We blame neurotransmitters for everything mental health, but should we?
We blame neurotransmitters for everything, and try to fix all mental health disorders with neurotransmitters. Depression must be low serotonin, anxiety must be too low or too high norepinephrine. But this view is limited and ignores a well-researched link between inflammation and mental health.
Inflammation and depression represent a chicken-and-egg scenario. It is unclear if inflammation causes depression, depression causes inflammation, or if there is a more complex interaction at play. The study cited above, published in the journal Neuron, shows predictable changes in inflammatory particle levels corresponding with particular symptoms and neurotransmitter levels.
This suggests that pro-inflammatory molecules, called cytokines, are being overproduced in these various states of mental health dysregulation.
Does Reducing Inflammation Help Depression and Anxiety?
According to the research, the answer is a resounding yes.
Anti-inflammatories like fish oils and even over the counter NSAID pain relievers have long been known to have an anti-depressant action, but nobody really knew why. Now, we’re finding out that the reason could be as simple as the action we already knew they were good at – reducing inflammation. Even NSAID drugs (non-steroidal anti-inflammatories) like ibuprofen or naproxen show antidepressant effects that were researched solely because patients who used them regularly kept reporting better moods as a “side effect.”
This cytokine action could be the missing link. Of course, taking NSAIDS long-term isn’t a solution because they have a risk of gastrointestinal side effects and aren’t intended for long-term use. Reducing inflammation naturally, however, could be just the thing to help get your anxiety, depression, and other mental health issues managed.
Ways to Manage Inflammation for Mental Health
Mental health is usually a long game, so we’re looking for strategies that can be used long-term without harmful effects.
- Fish oil is the gold standard natural antiinflammatory and that goes for mental health as well. Fish oil is dose-dependent, so work with a practitioner to increase your dose until you see mental health benefits. The dose on the bottle is really just a good starting place.
- Turmeric is an excellent anti-inflammatory, which could be turmeric in food, made into golden milk (one of my favorites), or taken as a supplement. Dose matters here, so if you’re getting it from your food, ensure you’re getting good amounts regularly. As a supplement, it is important to look for liposomal turmeric because the active components are fat-soluble. Either that, or a turmeric product that has gone through a process to make it water soluble (these will be expensive and also patented – like Meriva from Thorne Research).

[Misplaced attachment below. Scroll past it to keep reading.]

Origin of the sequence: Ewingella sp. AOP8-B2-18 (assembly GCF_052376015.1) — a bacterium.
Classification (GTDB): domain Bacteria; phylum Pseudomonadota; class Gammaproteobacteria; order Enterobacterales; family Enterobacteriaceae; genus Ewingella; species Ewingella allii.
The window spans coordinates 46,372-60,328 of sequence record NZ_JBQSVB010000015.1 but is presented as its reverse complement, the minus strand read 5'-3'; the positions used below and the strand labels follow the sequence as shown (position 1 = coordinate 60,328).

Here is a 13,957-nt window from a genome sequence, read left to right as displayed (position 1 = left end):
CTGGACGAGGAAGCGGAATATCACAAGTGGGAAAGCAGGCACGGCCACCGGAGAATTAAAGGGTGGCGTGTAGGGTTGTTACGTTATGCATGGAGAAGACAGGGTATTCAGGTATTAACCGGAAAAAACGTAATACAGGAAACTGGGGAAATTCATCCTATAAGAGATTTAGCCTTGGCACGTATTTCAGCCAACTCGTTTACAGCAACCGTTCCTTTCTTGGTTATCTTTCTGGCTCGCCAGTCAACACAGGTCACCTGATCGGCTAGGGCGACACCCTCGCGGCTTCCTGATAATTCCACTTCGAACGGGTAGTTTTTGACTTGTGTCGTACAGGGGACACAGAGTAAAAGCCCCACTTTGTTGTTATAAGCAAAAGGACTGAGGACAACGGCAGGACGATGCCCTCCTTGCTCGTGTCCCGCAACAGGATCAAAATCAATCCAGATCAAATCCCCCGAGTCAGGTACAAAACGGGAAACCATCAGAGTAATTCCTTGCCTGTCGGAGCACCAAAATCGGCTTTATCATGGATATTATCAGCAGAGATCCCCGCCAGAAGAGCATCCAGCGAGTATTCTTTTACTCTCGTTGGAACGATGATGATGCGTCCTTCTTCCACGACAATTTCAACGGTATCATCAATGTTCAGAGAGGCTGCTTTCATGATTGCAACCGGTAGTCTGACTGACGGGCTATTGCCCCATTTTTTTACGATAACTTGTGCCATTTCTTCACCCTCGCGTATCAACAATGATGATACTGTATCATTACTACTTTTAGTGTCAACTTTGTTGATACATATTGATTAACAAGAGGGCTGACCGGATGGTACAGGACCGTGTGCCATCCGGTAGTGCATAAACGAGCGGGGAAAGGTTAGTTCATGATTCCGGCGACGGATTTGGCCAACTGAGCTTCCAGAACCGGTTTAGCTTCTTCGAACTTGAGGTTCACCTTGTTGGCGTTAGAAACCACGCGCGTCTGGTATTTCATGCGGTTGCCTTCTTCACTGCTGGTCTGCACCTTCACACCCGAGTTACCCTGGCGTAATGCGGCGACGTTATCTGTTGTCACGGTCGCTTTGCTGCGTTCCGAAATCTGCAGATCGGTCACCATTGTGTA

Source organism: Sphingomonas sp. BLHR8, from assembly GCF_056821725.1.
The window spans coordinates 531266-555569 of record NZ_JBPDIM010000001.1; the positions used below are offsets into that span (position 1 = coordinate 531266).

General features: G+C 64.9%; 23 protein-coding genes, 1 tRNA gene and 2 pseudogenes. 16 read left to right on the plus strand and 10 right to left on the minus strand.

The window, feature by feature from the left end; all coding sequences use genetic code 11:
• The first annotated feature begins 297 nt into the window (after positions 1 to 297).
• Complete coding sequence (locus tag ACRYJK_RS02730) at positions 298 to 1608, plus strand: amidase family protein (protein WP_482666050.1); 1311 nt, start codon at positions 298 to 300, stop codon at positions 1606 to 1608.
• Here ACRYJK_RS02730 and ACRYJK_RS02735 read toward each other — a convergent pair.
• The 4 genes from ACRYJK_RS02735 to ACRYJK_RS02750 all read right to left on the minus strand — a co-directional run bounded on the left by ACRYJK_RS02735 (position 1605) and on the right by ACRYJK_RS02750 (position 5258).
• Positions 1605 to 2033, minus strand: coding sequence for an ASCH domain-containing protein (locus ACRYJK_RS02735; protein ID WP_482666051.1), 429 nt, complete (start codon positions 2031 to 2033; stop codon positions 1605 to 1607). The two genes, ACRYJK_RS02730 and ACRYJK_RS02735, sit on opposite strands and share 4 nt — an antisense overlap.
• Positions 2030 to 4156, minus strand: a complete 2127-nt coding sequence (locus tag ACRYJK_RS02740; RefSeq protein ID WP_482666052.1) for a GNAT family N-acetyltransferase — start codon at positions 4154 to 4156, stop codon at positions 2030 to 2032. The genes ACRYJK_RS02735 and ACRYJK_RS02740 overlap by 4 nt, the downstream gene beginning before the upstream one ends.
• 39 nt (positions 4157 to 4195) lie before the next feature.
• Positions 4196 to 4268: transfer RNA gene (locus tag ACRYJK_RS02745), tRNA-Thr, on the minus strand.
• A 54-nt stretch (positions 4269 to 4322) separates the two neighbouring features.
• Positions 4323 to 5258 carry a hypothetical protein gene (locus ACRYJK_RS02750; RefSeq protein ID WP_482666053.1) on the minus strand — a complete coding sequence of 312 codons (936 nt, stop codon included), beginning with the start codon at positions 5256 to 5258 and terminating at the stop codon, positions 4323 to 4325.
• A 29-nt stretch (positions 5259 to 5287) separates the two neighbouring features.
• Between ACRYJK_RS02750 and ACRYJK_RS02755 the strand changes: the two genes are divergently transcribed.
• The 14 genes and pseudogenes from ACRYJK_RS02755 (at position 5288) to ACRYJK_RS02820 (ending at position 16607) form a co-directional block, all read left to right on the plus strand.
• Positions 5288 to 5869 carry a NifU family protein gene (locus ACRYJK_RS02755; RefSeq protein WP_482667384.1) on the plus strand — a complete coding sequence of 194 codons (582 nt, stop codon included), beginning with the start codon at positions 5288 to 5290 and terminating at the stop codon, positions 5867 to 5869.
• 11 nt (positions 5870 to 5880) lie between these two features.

- Antioxidants – all antioxidants are also anti-inflammatory because reducing free radicals usually reduces inflammation. Look for antioxidants that are known to have good brain effects, like gamma-tocopherol (a form of vitamin E), EGCG from green tea, resveratrol, alpha lipoic acid, CoQ10, NAC, liposomal glutathione, and many more. Antioxidants are always a great addition to your health routine, and they are also dose dependent, so you can experiment with dosage to find the best amount for your body.
- Anti-inflammatory diet – eating to reduce inflammation is one of the best things you can do for your health long-term on every level. This typically means a nutrient dense diet with lots of fruits and vegetables, whole grains in moderation, good quality proteins from lean meat, eggs, dairy if you tolerate it, nuts, and seeds. Also, it means avoiding sugar, artificial sweeteners, processed foods, and junk food as much as possible.
- Eliminate Food Sensitivities – food sensitivities trigger a strong immune response by your body, and that immune response activates cytokines and other inflammatory particles. By eliminating these trigger foods from your diet you can save your body a lot of work and a lot of inflammation.
- Saffron – saffron, like turmeric, is a highly-pigmented spice used in cooking and more recently in supplements. It has been shown to have good effects on mood disorders including anxiety and depression and is likely to have strong general antiinflammatory effects. Saffron is also though to have some effects specific to the brain tissue and may be a nootropic (may encourage the formation of new neurons and the protection of existing ones).
- Polyphenols – polyphenols from a variety of healthy foods including citrus, coffee, tea, beans, nuts, soy, grapes, legumes, and spices have been shown to alleviate depression in a dose dependent way. This means higher dietary intake of foods high in these beneficial compounds leads to lower depression.
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